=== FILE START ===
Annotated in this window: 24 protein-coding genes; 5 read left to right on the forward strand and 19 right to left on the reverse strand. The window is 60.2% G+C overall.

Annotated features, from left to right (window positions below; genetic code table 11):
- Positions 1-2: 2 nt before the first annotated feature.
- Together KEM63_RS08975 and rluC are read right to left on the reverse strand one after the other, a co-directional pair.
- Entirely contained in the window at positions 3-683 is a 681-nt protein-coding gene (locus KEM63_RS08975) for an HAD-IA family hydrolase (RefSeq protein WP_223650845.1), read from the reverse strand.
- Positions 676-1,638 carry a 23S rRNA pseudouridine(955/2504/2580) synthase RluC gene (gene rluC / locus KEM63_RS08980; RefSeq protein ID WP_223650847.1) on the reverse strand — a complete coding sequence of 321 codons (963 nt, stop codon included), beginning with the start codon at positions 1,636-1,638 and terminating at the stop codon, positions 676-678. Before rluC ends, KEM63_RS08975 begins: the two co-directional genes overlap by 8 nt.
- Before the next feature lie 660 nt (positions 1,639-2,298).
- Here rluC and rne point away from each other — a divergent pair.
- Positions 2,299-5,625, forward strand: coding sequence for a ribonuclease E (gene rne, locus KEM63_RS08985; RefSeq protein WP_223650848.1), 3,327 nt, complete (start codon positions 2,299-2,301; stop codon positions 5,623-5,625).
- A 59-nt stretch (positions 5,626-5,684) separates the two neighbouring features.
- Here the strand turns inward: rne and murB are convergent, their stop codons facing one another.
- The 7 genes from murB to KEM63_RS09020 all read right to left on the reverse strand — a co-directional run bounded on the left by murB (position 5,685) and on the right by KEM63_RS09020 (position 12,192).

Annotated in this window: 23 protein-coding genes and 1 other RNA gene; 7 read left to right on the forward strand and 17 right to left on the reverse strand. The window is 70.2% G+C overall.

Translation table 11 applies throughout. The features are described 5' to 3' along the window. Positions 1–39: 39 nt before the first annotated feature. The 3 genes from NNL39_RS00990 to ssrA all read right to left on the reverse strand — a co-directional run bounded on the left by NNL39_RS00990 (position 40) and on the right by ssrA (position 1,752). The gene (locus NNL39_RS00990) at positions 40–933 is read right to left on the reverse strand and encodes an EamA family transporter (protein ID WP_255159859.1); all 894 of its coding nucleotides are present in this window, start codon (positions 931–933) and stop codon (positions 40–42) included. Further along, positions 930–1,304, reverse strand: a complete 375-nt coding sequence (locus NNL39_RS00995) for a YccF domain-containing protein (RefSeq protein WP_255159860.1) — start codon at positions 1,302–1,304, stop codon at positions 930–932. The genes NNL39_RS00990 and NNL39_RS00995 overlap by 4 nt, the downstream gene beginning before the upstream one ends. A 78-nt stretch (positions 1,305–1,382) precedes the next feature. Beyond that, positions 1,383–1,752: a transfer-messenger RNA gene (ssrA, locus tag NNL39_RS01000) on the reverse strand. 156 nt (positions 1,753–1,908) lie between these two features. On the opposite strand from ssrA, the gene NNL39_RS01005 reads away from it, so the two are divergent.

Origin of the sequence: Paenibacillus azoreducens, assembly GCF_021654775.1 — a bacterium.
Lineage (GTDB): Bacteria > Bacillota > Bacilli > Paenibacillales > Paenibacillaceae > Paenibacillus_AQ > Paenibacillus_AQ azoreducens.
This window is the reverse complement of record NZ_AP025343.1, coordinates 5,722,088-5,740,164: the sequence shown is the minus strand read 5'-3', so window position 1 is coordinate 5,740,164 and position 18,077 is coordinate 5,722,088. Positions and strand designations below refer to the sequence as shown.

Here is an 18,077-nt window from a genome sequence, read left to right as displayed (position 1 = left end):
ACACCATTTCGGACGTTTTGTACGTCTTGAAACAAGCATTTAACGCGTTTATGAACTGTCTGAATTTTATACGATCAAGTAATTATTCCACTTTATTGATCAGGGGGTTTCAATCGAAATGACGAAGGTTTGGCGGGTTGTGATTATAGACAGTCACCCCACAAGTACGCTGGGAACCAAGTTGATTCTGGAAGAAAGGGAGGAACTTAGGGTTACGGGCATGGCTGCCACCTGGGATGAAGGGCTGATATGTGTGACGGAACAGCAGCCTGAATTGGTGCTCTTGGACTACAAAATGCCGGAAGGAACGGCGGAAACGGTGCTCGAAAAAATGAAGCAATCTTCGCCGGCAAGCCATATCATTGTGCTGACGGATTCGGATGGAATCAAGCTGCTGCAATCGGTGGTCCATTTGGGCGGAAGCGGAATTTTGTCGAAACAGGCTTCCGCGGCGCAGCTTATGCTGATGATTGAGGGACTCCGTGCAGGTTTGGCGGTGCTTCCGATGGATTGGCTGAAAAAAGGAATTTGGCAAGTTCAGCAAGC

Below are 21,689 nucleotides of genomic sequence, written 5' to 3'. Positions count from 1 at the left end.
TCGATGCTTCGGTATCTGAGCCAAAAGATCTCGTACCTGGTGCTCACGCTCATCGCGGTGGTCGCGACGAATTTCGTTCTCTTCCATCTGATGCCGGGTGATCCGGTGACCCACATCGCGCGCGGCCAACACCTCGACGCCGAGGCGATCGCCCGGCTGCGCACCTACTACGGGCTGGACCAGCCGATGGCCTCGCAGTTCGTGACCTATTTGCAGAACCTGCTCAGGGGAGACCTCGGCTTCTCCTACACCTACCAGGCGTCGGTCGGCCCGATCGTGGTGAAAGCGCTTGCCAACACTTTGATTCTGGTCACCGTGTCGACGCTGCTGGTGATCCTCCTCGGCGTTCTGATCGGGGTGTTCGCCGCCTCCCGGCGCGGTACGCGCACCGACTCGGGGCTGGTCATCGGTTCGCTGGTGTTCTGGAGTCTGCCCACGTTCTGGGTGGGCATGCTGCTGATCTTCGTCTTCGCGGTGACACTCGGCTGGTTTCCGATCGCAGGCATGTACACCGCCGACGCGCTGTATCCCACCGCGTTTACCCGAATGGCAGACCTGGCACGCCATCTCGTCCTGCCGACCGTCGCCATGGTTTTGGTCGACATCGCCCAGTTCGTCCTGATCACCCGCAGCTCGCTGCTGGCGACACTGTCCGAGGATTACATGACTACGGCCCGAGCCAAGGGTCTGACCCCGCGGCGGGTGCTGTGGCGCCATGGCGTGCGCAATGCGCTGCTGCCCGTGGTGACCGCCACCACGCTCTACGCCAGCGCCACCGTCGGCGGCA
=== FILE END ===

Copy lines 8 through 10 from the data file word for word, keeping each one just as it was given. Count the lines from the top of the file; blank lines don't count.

- Here rluC and rne point away from each other — a divergent pair.
- Positions 2,299-5,625, forward strand: coding sequence for a ribonuclease E (gene rne, locus KEM63_RS08985; RefSeq protein WP_223650848.1), 3,327 nt, complete (start codon positions 2,299-2,301; stop codon positions 5,623-5,625).
- A 59-nt stretch (positions 5,626-5,684) separates the two neighbouring features.